My name is Wael and I’m the founder of Hammerhead Hapkido. I have black belts in Hammerhead Hapkido, Kokodo Jujutsu and Shorin-Ryu Kempo.
In addition I have been studying Silat for many years, and Pekiti-Tirsia Kali since 2012. My past experience includes Shotokan Karate, Hwarangdo, and brief dabbles with Jeet Kune Do and Aikido.
I’m a writer and web developer, and a single parent raising a daughter. I consider martial arts to be a lifelong journey. I never stop learning. I enjoy teaching as well. It’s gratifying to see a student develop confidence and skill. I’ve had a few students who have used the skills I taught them to defend themselves. That’s very rewarding.
I was born in Sacramento, California and grew up in Davis and Los Angeles. I began Shotokan Karate at the age of 14 in Riyadh, Saudi Arabia where my parents were working at the time. I used to literally hike across a few kilometers of open desert to attend classes at the university student gym. I know that sounds like a tall tale, but it’s true.
I also began boxing at that time and used to carry two pairs of gloves with me at all times in the hopes of convincing anyone I encountered to go a round with me. That may not have been very nice on my part, in retrospect.
I continued learning Karate in Fresno, California under the highly skilled instructors Stuart Quan and Greg Dow. Simultaneously I began studying HwaRangDo at the old location on Shields Avenue. Classes were rigorous and I often left with my arms and legs trembling from exhaustion.
I took a break from martial arts instruction in my 20’s, and instead practiced on my own and lifted weights. I returned to martial arts in my 30’s with Hapkido, studying with Erik Medeiros who was (and is) a student of Marc Tedeschi, author of the authoritative book on Hapkido, simply titled, Hapkido. I also attended San Francisco’s Korean Martial Arts Center on the weekends, learning from Grandmasters Jung, Forrest and Goldstein. On some weekends I traveled to Campbell, California to train under Master Kim of Eagle Talon Hapkido. Weekdays I met a Kali instructor at a park in Alameda and began my study of Filipino stick techniques.
I moved to Panama in 2005 and continued my study of Hapkido under Master Ramon Navarro. I also began learning Silat from an American who lived in a coastal town. We met for four-hour sessions every Saturday, in which I taught him and his son Hapkido and he taught me Silat. From that time on I have never ceased my study of Silat, whether through seminars, videos or training with my practice partners.
I returned to the USA in late 2008 and began teaching Hapkido formally at that time. At the same time I began studying Japanese Jujitsu and Okinawan Karate under Senseis Dave and James Olson, and eventually earned black belts in both arts. I continue to study those arts.
My study of Silat deepened and began to influence my Hapkido strongly. In recent years I’ve had the honor of attending seminars with Silat greats such as Maul Mornie and Dan Inosanto. I also resumed training in Kali under Philip Hartshorne, a student of Tim Waide, and continue to do so.
In addition I studied both Jeet Kune Do and Aikido for about six months. I found both arts interesting, but there was too much on my plate and I couldn’t keep up the scheduling demands of so many arts. I still hope to return to those two arts in time.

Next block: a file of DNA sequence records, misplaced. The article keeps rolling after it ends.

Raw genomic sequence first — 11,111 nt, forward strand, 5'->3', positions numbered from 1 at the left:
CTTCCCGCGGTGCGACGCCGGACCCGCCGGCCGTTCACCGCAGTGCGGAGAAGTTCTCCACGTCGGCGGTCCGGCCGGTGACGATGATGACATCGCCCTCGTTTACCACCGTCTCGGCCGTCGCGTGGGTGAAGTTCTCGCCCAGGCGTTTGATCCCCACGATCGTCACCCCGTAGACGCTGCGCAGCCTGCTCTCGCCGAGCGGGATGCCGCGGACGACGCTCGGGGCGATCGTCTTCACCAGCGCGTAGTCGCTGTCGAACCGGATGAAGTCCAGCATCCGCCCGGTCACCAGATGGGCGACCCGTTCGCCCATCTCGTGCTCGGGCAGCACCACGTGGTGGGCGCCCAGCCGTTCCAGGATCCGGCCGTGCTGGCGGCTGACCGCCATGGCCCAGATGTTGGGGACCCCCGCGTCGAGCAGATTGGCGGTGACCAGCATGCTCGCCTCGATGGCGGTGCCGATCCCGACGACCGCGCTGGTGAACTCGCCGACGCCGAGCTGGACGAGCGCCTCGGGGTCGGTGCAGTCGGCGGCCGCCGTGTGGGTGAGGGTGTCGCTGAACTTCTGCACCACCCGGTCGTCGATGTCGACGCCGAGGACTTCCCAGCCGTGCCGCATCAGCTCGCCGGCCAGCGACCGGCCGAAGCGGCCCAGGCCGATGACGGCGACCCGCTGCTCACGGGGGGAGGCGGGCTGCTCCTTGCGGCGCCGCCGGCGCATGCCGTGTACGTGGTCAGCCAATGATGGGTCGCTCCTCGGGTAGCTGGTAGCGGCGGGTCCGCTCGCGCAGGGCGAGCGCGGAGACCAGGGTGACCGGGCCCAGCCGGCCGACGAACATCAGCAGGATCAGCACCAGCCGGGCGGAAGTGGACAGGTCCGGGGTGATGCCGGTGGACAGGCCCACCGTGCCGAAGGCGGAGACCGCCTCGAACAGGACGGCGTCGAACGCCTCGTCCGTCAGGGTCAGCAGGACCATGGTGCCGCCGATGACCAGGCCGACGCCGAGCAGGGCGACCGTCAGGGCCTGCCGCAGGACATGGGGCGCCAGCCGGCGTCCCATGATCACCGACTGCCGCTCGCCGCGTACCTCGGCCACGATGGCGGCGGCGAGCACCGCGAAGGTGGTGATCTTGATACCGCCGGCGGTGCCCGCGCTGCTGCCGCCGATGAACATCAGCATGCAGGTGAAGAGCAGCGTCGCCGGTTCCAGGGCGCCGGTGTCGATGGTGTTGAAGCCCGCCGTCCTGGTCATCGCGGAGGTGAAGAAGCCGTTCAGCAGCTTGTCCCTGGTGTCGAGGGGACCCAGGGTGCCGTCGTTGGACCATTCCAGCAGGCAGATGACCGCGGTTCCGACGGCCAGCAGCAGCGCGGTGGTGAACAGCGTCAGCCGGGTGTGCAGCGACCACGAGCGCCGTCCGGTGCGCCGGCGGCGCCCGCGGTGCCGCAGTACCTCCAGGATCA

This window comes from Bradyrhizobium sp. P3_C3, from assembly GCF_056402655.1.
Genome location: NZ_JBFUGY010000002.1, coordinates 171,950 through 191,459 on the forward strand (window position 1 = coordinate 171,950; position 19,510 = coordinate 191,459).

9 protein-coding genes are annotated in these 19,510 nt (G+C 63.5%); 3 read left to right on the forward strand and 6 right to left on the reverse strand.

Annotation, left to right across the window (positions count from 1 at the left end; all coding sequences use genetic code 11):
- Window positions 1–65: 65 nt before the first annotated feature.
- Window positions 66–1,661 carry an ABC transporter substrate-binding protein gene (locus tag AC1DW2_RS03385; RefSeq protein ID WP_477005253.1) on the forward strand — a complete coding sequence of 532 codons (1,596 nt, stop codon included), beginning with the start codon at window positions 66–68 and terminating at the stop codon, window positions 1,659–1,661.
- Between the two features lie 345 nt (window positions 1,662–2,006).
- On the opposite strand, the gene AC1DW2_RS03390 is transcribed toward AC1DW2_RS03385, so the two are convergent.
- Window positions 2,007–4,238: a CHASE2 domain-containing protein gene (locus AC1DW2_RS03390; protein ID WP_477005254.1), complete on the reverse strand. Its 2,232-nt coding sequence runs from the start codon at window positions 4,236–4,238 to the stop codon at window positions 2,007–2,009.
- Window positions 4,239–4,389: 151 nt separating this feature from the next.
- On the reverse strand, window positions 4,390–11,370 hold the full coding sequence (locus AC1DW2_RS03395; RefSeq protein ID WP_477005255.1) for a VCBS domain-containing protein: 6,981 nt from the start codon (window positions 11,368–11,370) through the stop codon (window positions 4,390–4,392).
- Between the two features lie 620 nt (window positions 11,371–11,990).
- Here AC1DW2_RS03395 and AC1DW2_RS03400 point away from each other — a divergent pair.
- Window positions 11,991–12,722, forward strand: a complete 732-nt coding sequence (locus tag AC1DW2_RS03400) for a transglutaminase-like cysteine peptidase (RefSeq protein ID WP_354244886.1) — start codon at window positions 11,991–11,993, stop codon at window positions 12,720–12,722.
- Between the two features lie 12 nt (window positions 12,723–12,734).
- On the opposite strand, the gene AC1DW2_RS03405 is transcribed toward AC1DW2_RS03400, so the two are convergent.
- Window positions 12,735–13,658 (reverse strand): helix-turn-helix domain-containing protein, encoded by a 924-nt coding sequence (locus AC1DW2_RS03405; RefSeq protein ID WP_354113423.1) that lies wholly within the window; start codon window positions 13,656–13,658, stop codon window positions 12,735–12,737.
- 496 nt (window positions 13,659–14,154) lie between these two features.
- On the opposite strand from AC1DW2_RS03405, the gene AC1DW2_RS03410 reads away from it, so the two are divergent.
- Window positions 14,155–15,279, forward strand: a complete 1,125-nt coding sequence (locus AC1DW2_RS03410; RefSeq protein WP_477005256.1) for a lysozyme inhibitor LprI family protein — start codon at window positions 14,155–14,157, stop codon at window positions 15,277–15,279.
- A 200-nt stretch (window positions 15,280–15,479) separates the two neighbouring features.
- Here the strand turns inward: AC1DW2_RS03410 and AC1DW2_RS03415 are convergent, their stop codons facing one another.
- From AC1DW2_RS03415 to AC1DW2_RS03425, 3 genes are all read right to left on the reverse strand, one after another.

In 2013 I began the process of consolidating my Silat knowledge into Hapkido in order to produce a more effective and realistic style of Hapkido. From that, Hammerhead Hapkido was born.
I don’t believe in “fighting”, for two reasons:
1. There’s always a chance you could lose, and if that happens you could be badly hurt, paralyzed or killed.
2. There’s enough suffering in the world already, without us bringing more pain into it.
I teach my students to attempt to resolve conflicts non-violently. There is no such thing as fighting for honor. Honor is something we carry within. It is based on our character, and how we treat others. Honor is found in sacrificing for our families, working hard, being honest, and treating people with compassion.
If someone verbally insults you, ignore it and walk away. If an idiot cuts you off in traffic, laugh it off. If someone challenges you to a fight, walk away. A person who behaves belligerently may be insecure, or may be suffering internally in ways we cannot see. We don’t need to add to that person’s pain by hurting them.
If someone is being physically aggressive with you – pushing or finger poking, for example – but it does not rise to the level of assault, and you don’t feel that an attack is imminent, walk away. Forget how it looks to others. The most important thing is that you return home safely to your family.
To me, this is non-violence.
What is an attack is imminent or occurring? What if the other person is a predator looking to rob, rape or kill?
That is when we move into action, holding nothing back, and using all our tools to defeat the attacker. We use dirty tricks, improvised weapons, and whatever we need to survive.
In class, our techniques are predicated on continuing until the attacker is incapacitated.
We train against all types of weapons, and against single and multiple attackers. We are always looking for ways to make our techniques more effective, because even though combat is a last resort, when it happens we want to win. If only one person can walk away, we want to make sure it’s us.
Hapki! (harmonious energy)
Wael Abdelgawad, Founder
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